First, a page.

Town’s lawn survey skewed, Smiths Falls couple says
A Smiths Falls, Ontario, couple fighting to keep their naturalized lawn says a bylaw review promised by the town is unfair.
Beth and Craig Sinclair naturalized their front yard by planting 150 trees and other native species instead of grass.
Although they said they informed the town before planting, they received orders to comply with the town’s property and standards bylaw. After they appealed to the Ontario Superior Court, however, the town backed down and respinded the orders.
The town then said it was going to review the bylaw and consider a provision allowing for naturalized lawns.
But the couple says a survey the town posted as part of its public consultation is biased.
Rodent, insect worries ‘frankly stupid’
David Donnelly, the Sinclairs’ lawyer, has sent a letter to the lawyer representing the Town of Smiths Falls outlining their concerns.
According to Donnelly, the couple has consulted experts who agree the survey is substandard and will probably lead to skewed results.
“The Sinclairs are very concerned, as are their experts, that the survey is distorted and unduly negative with respect to growing natural gardens,” Donnelly said.
“This is supposed to be a public consultation where people are asked for their views, and yet the survey suggests that natural gardens might not be a nice esthetic, or that natural gardens lead to rodent and insect infestations.”
A view of the Sinclairs’ front yard last summer. (Craig Sinclair)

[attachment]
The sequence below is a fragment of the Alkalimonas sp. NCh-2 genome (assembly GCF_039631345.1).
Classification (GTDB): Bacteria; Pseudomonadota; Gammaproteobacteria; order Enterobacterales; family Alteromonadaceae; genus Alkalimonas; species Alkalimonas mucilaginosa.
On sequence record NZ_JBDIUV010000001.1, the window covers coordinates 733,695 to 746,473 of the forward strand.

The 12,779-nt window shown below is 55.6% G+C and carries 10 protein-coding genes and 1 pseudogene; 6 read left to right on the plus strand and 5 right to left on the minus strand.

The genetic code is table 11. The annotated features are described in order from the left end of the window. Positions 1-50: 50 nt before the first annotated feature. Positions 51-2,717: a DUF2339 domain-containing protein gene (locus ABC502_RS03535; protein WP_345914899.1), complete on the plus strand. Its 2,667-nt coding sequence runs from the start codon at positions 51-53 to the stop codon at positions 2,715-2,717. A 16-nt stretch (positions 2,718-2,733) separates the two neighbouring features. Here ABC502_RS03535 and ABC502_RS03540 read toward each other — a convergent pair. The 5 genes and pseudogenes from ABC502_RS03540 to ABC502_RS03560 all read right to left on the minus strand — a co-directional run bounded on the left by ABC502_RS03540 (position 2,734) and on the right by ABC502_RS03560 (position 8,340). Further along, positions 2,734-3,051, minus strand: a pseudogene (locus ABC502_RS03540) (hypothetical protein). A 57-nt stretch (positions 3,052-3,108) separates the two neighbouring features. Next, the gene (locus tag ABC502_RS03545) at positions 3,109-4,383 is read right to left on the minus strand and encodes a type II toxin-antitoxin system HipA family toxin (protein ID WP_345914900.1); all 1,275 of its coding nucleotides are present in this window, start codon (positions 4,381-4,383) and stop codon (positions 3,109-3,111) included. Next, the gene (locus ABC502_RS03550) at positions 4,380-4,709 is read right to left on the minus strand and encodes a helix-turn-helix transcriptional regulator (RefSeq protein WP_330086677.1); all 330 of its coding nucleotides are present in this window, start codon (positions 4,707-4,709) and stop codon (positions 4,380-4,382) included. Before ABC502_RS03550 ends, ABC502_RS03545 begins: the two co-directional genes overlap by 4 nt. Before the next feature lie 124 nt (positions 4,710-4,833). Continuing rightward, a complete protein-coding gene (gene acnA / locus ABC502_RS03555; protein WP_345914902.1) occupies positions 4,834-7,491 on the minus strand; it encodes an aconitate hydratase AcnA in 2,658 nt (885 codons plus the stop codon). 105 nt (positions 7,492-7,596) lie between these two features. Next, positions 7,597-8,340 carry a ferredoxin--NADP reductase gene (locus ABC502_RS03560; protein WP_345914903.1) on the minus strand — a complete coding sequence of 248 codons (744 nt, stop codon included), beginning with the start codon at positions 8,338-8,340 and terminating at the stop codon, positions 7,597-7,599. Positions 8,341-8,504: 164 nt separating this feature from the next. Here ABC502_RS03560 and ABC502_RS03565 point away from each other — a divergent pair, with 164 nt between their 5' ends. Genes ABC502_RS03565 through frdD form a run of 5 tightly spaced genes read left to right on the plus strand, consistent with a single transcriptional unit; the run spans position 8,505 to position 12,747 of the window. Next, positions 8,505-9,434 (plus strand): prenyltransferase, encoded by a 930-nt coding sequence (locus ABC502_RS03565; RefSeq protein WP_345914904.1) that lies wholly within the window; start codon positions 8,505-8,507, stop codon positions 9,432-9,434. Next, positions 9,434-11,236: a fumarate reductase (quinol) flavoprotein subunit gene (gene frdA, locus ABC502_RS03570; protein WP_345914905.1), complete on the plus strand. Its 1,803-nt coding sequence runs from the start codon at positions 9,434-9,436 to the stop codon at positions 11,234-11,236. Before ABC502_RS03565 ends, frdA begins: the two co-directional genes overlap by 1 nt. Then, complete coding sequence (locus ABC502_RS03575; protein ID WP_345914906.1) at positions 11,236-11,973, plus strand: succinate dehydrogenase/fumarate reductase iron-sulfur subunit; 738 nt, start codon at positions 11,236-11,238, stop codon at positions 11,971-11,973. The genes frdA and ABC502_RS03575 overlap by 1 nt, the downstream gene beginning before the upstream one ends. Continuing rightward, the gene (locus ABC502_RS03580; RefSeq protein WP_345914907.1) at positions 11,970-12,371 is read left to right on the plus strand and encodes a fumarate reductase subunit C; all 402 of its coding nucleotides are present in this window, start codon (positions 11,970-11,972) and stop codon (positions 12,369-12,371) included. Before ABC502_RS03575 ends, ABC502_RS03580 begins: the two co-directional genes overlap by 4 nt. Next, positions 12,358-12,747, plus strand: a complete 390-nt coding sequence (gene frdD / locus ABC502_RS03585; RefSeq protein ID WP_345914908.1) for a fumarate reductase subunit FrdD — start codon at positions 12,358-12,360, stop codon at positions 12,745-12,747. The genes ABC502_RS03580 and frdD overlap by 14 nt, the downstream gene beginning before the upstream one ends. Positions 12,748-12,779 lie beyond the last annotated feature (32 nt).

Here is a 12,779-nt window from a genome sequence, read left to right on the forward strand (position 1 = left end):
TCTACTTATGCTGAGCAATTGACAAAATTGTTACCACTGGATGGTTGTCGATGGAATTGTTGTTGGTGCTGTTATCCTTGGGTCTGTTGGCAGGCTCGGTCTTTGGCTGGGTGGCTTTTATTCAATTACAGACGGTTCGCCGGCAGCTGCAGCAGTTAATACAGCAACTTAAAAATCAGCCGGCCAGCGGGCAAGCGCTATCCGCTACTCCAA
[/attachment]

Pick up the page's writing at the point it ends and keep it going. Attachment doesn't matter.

Donnelly said that’s nonsense.
“That’s frankly stupid. The courts of Ontario going back to 1996 have upheld the constitutional right of people to express their esthetic will,” he said. “How is this possibly relevant?”
A 17-page document including complaints from neighbors about the Sinclairs’ lawn, which led to the orders, is also attached to the survey.
“I think they’re also very upset that this staff report was included with the survey as a resource that spouts this nonsense about murdered bees and decaying logs,” said Donnelly. “Anybody who hasn’t been following the case closely might be persuaded by this lunacy.”
“I was dumbfounded because they attached [the report] to the town survey,” said Beth Sinclair. “It was very disheartening to see.”
Craig Sinclair tends to his naturalized yard in Smith Falls, Ont. (Submitted by Beth Sinclair)
Donnelly wants the town to take the survey down and start over.
Smiths Falls Mayor Shawn Pankow says the survey is only one piece of the public consultation, which is being conducted by a consultant.
He said council members will consider other input including what other jurisdictions are doing. In Toronto, for example, naturalized lawns are allowed.
“We still want to make sure we have a made-in-Smiths-Falls solution that reflects … the preferences of our community,” said Pankow. “I am very confident we are going to have a naturalization section to our bylaw. It’s a question of exactly how that will look.”
Lots of feedback
Pankow said so far, of about 1,400 people who have looked at the survey, 801 have provided feedback and only 29 have downloaded the report.
Pankow said he knows the situation has been a challenge for the Sinclairs, but said their influence is going to shape public policy, possibly beyond Smiths Falls.
“I recognize there will be people in our community and elsewhere who will be opposed to naturalization. People who still believe that it is an eyesore or it’s negative or it’s going to attract vermin or wildlife. And I don’t agree with those comments, “Pankow said.
“I think especially in a day and age of climate change, it’s important that we do all we can to capture carbon. And this is one example where this type of action will do so.”
Another view of the Sinclairs’ naturalized lawn, seen here last fall. The town had asked them to remove any plants within three meters of the road. (Craig Sinclair)
Town staff will create a report based on the consultant’s research. A committee of the whole will then make a recommendation.
Council is expected to vote on the issue by the end of June.